DVD Review: Archer Season One

Archer The Complete Season One







One of the things I like most about Archer is that it doesn’t devolve into a lazy James Bond parody with cartoonish super villains  and wacky gadgets.  For all its quirkiness, it’s actually a fairly realistic representation of a spy agency.

ISIS, the agency, seems to be an independent contractor.  They’re hired by various companies to carry out missions, and they have to compete against rival agencies, like ODIN to win contracts.

At its root, it’s not a spy show, it’s a workplace comedy.  It just so happens that that work place is a spy agency.  If anything, it’s more of a parody of Gray’s Anatomy, as the employees of ISIS are constantly sleeping with each other in various combination.

Sterling Archer, the protagonist is not a particularly good spy.  You get the impression that he only got the job because his mother is the boss.  If there’s one nod to the Bond series, it’s Archer’s tendency to sleep with random women, though he’s never portrayed to be a particularly good lover.  Sterling is played by H. Jon Benjamin, who has voiced characters in virtually every animated show of the last ten years (most recently Bob in Bob’s Burgers).  As such, when you first hear him, it’s hard to accept him as a super spy action hero, but he grows on you over time.

Sterling’s mother, Malory, is played by Jessica Walter, who also played Lucille on Arrested Development.  She’s pretty much the same character here; a selfish unsupportive mother with vices, but it’s a part she plays well.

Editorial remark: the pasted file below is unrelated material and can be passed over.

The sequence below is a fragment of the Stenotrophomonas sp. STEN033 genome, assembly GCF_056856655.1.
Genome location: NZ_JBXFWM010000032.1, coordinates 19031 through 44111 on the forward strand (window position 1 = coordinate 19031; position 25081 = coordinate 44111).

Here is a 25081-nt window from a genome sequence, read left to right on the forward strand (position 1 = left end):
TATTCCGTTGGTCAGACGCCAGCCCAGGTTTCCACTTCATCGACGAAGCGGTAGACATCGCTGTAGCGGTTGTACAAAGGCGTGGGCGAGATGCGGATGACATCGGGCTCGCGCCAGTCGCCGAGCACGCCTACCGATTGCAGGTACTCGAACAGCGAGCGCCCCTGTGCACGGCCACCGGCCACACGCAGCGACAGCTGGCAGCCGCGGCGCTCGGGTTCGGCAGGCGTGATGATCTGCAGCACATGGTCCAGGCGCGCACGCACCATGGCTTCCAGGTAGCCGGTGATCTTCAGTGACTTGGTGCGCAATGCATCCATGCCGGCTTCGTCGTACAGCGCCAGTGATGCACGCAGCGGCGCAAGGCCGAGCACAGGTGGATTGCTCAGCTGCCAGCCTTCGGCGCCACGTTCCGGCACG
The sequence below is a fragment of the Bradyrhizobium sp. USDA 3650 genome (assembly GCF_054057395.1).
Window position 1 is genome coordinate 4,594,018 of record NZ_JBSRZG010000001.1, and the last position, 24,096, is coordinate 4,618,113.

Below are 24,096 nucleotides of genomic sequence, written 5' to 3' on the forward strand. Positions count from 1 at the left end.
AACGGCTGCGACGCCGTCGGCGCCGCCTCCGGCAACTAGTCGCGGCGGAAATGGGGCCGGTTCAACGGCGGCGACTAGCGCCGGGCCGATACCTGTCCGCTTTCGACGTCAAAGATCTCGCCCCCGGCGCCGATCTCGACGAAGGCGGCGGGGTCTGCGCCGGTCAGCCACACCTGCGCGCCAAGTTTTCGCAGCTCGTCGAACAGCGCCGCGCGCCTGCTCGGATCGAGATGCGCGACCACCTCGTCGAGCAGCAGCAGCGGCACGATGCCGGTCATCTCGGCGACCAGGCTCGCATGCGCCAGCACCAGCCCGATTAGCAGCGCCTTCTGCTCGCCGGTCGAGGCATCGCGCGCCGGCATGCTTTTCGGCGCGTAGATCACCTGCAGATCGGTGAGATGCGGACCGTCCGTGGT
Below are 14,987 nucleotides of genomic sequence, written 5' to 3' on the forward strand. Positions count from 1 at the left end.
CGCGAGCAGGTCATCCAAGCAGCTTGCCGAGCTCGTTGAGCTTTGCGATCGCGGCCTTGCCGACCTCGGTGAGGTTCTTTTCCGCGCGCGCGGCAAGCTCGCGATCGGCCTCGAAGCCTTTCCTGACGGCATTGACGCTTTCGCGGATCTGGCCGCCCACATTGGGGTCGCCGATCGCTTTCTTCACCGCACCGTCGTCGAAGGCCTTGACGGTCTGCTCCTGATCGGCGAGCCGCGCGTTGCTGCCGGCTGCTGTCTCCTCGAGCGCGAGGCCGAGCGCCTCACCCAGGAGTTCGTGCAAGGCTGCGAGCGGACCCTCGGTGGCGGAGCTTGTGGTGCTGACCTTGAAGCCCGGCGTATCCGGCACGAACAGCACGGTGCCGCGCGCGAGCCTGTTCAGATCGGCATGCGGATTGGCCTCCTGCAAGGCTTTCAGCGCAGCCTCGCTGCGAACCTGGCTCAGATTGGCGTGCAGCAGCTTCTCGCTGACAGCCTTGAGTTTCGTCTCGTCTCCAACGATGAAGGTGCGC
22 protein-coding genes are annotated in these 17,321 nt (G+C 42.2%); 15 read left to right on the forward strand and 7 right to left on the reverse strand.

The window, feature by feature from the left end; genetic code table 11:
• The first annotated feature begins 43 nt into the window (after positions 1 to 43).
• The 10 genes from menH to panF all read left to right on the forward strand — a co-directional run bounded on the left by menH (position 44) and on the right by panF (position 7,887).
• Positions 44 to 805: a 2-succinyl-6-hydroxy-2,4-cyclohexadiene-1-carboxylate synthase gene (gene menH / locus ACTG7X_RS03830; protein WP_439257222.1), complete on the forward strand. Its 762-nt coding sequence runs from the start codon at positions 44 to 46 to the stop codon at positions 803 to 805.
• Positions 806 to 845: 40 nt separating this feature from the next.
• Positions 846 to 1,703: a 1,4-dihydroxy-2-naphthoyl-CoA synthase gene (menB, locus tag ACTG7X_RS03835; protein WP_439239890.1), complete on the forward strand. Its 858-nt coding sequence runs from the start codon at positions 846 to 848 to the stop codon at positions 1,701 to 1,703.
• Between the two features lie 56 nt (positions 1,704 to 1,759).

The series airs on the cable channel, FX, which allows some partial nudity and swearing.  But it uses them appropriately. I never felt like the show was being outrageous for the sake of being outrageous, like Family Guy sometimes does.  In Archer, when a character takes her clothes off, it reveals something about the character, or it increases the effectiveness of a scene.

Archer’s strength lies in its characters.  The cast is diverse and interesting, and the the interplay between them a multifaceted web of conflict.  Archer used to date the female agent Lana Kane, who is dating (but not serious about) the comptroller Cyril Figgis (so Archer doesn’t like him), who is being blackmailed into sleeping with Cheryl, who sleeps with everyone (so she’s jealous of Lana for being the sexiest woman in the office), etc.

It’s rare to see such well developed and multi-layered characters in sitcoms these days, even rarer to see them in animation, which is dominated by 2d personalities.

The animation is limited.  Like a collection of still drawings with minor movements (like an arm raising, or mouth opening) but the still drawings are solid and pseudo realistic enough to make the show look better than its budget.

Archer is a show that takes the hard road and is better for it.  It skips parody in favor of character- based comedy, and it doesn’t rely on the spy comedy genre cliches.

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